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Ivy Tech expands transfer initiatives

Wednesday, October 6, 2010

TERRE HAUTE -- Ivy Tech Community College-Wabash Valley recently expanded its transfer initiatives with Indiana State University in an effort to improve the transfer process between the two state higher education institutions. In 2010, Ivy Tech-Wabash Valley had 114 transfer students who enrolled at ISU to complete a bachelor's degree.

One initiative has been ISU's increase in transfer scholarships. For the fall semester, 11 Ivy Tech transfer students are receiving a total of 19 scholarships totaling nearly $30,000. The scholarships were created to help offset the cost of books, housing, a computer and other expenses.

Linda Laffoon, ISU enrollment services coordinator at Ivy Tech, said the growth of transfer scholarships can be contributed to ISU President Dan Bradley, who was a transfer student himself and has led the effort to provide more financial assistance to transfer students.

ISU has more than 10 transfer scholarships, several of which are renewable for a second year.

These include the Transfer Student Scholarship, the Academic Promise Scholarship and the Phi Theta Kappa Scholarship for honor students at two-year colleges. These awards range in value from $1,500 to $4,000 a year.

Another initiative is the increase in services provided by the ISU enrollment services coordinator, who has been on the Ivy Tech-Wabash Valley campus for almost two years. Laffoon said she is identifying students with the potential to be successful ISU transfers as well as working early and often with dual admission students.

In that capacity, she tries to make the advisement process easier and guides Ivy Tech students on which courses to take. She explained that early communication from ISU helps Ivy Tech students get comfortable with the idea of going to the larger ISU campus and lets them see that they can find the same family-oriented environment of Ivy Tech.

Leah Allman, vice chancellor for student affairs at Ivy Tech, said that streamlining the dual admission and overall transfer process is an ongoing mission for her staff.

"Dual admission is one of our statewide transfer initiatives that offer many benefits to students. These include having their ISU application fee waived and becoming part of a communication plan that keeps students updated. The planning that can happen because of this relationship is crucial to helping our students successfully implement their academic program at ISU," Allman said.

John Beacon, vice president of enrollment management, marketing and communications at Indiana State said Indiana State continues to look for ways to improve its partnership with Ivy Tech and ensure the success of transfer students.

"By having a strong set of articulation agreements in place that were developed through collaboration between our campuses, any student transferring from Ivy Tech can expect a smooth transition to our campus that will lead to the completion of a four-year college degree," Beacon said.

Of the 790 new transfer students who began their enrollment at ISU this fall, 242 transferred from 21 of the 27 Ivy Tech campuses in Indiana. About half of all Ivy Tech students who transferred to ISU came from the Wabash Valley campus.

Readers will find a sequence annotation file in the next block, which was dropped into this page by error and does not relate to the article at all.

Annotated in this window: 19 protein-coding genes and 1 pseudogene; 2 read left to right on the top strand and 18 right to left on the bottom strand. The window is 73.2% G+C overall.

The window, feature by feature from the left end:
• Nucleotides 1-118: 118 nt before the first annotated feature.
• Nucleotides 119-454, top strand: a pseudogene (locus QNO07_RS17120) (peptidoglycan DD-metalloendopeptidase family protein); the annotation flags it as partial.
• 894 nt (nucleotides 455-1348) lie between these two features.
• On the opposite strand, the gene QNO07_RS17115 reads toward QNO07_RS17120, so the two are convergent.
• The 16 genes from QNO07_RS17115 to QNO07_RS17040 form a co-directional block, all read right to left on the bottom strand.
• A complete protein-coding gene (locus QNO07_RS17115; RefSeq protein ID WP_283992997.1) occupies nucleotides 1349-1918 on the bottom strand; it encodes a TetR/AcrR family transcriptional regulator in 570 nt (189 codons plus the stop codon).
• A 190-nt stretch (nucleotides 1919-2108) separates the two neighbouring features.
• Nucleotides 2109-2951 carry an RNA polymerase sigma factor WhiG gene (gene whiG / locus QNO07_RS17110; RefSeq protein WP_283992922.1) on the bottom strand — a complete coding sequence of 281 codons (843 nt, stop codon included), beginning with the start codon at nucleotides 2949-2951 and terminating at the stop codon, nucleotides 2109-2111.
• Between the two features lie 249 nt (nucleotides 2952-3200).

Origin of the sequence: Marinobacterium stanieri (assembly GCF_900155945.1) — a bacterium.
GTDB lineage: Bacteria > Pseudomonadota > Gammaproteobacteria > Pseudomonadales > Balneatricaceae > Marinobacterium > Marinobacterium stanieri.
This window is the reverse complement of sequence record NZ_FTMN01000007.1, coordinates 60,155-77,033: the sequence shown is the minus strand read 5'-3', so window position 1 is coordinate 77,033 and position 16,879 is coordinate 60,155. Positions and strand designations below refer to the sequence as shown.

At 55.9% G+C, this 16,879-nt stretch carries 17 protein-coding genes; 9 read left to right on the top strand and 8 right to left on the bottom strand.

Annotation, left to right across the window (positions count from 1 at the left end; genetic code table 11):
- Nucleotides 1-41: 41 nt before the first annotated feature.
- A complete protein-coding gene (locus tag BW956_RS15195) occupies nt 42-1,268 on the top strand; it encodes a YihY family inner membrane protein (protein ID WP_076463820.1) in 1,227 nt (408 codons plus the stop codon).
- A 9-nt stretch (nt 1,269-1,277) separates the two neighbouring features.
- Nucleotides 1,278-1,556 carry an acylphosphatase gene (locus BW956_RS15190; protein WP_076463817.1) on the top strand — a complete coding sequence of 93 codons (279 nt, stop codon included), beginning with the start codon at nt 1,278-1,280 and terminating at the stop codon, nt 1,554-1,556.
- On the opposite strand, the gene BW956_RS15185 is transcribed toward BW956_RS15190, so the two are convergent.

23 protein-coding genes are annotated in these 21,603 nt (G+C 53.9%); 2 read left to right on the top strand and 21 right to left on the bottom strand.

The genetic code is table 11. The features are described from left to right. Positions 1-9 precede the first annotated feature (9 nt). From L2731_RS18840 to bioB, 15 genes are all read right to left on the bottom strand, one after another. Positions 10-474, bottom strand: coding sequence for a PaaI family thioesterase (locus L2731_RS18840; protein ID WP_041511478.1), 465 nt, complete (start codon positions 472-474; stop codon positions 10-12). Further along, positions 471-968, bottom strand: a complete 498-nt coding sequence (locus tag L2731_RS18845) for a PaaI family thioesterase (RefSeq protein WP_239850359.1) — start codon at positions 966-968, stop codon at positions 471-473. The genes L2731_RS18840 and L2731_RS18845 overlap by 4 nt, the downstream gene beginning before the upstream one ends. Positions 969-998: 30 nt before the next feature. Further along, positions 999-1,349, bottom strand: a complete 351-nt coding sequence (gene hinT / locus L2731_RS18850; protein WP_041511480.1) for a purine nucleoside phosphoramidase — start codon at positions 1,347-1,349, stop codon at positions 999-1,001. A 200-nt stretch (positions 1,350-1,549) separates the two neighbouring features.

According to Allman, Ivy Tech students can make the choice to participate in dual admission from the first time they enroll at Ivy Tech. It's as simple as checking a box on the on-line application, which will admit them to Ivy Tech and provides provisional admission to Indiana State at the same time.

This assures students a number of services and opportunities as long as they complete the associate degree and meet other requirements.

The most recent initiative, launched by Ivy Tech and ISU in May, is the Transfer Back program. Melissa Hughes, director of outreach in the Office of Admissions at ISU, said this initiative was designed to reach out to students who have transferred to ISU with credits from Ivy Tech but didn't finish an associate degree.

Transfer Back gives students some flexibility in completing the associate degree at Ivy Tech. According to Hughes, the Transfer Back process involves ISU sharing a transfer student's transcript with Ivy Tech, with the permission of the transfer student. This allows Ivy Tech to review and transfer back ISU credits that will count toward the completion of an associate degree. Thus far, about 35 students have transferred back courses and six have completed their associate degree at Ivy Tech.

"We realize that all of these initiatives represent opportunities for both schools to pool resources for the maximum benefit of our students," Allman said. "As partners with a long history of collaboration, Ivy Tech and ISU will continue to look for ways together to help our students succeed."

For additional information on transfer programs, students should contact the Ivy Tech Student Success Center at (812) 298-2554.

Ivy Tech Community College is the state's largest public postsecondary institution and the nation's largest singly accredited statewide community college system serving nearly 200,000 students annually.

Ivy Tech has campuses throughout Indiana. It serves as the state's engine of workforce development, offering affordable degree programs and training that are aligned with the needs of its community along with courses and programs that transfer to other colleges and universities in Indiana.

It is accredited by the Higher Learning Commission and a member of the North Central Association.



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